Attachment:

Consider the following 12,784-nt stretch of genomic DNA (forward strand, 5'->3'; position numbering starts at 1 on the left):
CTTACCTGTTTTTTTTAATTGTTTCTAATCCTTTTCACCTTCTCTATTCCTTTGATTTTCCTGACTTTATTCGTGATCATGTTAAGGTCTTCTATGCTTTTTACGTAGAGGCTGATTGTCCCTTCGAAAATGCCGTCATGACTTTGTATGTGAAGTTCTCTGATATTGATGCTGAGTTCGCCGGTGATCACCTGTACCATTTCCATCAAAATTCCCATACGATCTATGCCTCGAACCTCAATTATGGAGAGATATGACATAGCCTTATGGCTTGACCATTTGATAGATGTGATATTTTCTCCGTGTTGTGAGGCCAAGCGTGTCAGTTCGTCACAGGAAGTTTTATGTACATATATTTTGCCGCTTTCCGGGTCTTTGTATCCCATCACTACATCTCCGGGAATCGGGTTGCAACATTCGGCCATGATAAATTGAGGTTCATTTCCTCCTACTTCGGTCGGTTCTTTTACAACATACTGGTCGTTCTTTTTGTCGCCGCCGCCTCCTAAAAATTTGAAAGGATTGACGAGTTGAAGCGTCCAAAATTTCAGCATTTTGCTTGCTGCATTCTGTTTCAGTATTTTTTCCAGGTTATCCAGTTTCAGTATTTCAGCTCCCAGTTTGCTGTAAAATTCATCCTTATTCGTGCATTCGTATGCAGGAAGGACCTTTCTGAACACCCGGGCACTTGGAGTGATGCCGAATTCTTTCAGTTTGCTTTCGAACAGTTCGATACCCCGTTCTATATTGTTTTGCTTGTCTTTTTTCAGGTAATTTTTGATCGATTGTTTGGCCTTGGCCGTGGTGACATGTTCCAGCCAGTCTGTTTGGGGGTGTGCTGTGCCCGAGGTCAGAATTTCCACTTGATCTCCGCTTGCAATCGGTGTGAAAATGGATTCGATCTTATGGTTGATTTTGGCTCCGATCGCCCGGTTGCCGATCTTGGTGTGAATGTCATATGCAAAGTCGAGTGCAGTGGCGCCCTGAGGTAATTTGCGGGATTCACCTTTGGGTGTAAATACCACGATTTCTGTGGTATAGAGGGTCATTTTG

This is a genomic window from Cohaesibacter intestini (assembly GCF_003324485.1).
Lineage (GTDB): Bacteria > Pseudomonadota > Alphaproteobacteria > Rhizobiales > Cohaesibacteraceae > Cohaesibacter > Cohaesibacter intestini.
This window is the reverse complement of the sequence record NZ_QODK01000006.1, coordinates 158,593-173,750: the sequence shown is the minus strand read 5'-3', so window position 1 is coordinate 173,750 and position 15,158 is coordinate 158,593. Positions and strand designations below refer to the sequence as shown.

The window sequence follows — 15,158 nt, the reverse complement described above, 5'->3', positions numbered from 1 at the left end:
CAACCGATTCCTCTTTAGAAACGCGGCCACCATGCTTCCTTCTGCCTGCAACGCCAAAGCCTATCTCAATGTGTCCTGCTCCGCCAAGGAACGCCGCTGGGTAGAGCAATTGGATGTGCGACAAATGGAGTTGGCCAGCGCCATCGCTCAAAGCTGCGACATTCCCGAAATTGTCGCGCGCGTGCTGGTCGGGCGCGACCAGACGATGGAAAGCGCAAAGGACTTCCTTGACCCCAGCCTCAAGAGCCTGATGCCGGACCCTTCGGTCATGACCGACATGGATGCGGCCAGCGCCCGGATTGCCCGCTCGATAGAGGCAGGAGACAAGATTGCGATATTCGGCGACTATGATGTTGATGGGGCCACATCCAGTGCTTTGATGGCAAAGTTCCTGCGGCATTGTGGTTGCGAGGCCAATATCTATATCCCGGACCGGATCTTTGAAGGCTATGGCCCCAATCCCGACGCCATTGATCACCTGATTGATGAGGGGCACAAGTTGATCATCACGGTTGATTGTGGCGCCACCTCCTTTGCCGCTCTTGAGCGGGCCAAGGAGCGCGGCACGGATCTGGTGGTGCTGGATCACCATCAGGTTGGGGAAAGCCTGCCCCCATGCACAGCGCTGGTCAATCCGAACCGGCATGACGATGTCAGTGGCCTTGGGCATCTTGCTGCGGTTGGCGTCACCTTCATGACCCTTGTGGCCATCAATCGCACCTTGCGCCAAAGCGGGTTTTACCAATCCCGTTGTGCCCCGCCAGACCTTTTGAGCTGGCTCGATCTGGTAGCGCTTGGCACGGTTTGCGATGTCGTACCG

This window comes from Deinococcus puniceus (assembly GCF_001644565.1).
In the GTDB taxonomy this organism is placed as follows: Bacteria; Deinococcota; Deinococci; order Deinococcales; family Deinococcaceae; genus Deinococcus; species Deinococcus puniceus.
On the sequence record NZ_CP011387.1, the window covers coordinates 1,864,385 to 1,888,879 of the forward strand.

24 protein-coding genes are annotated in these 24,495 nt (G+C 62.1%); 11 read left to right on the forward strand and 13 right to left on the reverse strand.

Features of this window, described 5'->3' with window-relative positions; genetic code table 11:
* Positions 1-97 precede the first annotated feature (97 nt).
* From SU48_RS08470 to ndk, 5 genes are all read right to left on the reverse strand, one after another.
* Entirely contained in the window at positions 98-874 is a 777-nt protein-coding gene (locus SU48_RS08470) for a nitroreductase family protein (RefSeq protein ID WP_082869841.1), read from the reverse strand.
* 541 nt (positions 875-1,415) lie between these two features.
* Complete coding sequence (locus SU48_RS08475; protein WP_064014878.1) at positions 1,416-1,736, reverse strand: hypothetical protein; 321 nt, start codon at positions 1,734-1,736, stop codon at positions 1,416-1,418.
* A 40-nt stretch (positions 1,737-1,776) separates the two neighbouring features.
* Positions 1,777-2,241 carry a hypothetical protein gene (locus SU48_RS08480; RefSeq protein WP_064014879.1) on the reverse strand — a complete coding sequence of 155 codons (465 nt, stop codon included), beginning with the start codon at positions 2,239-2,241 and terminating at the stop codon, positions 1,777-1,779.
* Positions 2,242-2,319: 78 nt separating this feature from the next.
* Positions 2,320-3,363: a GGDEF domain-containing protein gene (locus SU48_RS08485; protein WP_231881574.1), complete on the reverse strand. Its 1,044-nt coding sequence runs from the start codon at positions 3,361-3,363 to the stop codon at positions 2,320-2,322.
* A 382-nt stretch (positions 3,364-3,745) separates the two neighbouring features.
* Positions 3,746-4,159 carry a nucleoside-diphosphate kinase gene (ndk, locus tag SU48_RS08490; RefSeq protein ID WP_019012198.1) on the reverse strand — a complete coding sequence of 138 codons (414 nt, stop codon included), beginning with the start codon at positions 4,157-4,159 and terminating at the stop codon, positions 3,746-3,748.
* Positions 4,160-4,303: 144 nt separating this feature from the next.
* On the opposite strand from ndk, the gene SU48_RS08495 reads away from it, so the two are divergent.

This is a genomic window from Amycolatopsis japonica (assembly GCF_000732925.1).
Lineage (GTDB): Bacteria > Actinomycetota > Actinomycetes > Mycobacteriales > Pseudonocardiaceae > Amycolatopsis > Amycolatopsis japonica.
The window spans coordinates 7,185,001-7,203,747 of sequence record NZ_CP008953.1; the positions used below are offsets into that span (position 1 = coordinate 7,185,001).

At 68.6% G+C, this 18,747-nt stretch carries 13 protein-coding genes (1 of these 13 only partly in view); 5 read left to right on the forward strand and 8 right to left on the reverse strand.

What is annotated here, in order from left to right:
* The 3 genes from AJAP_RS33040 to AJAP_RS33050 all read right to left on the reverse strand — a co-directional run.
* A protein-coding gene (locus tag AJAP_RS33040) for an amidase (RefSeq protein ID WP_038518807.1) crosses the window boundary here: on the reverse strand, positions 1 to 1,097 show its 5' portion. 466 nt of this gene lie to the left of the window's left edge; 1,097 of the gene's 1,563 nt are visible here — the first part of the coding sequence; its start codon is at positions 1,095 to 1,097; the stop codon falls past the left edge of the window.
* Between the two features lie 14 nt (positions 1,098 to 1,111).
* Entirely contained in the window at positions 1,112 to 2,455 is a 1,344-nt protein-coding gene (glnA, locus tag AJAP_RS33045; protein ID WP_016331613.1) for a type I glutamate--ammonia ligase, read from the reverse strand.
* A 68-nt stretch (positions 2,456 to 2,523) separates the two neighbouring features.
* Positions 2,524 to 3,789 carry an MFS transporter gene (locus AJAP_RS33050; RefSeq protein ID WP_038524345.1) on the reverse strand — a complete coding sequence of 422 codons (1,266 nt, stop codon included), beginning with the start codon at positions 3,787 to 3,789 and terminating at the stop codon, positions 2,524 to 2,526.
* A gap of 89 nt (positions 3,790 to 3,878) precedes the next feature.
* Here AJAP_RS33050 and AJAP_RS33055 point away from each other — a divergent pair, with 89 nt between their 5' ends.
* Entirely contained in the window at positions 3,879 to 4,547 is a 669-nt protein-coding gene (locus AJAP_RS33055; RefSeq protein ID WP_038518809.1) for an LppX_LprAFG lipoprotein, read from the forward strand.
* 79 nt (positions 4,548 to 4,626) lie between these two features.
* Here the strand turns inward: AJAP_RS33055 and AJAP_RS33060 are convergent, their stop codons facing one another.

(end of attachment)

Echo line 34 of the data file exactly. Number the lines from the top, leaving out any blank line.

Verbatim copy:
* Entirely contained in the window at positions 1,112 to 2,455 is a 1,344-nt protein-coding gene (glnA, locus tag AJAP_RS33045; protein ID WP_016331613.1) for a type I glutamate--ammonia ligase, read from the reverse strand.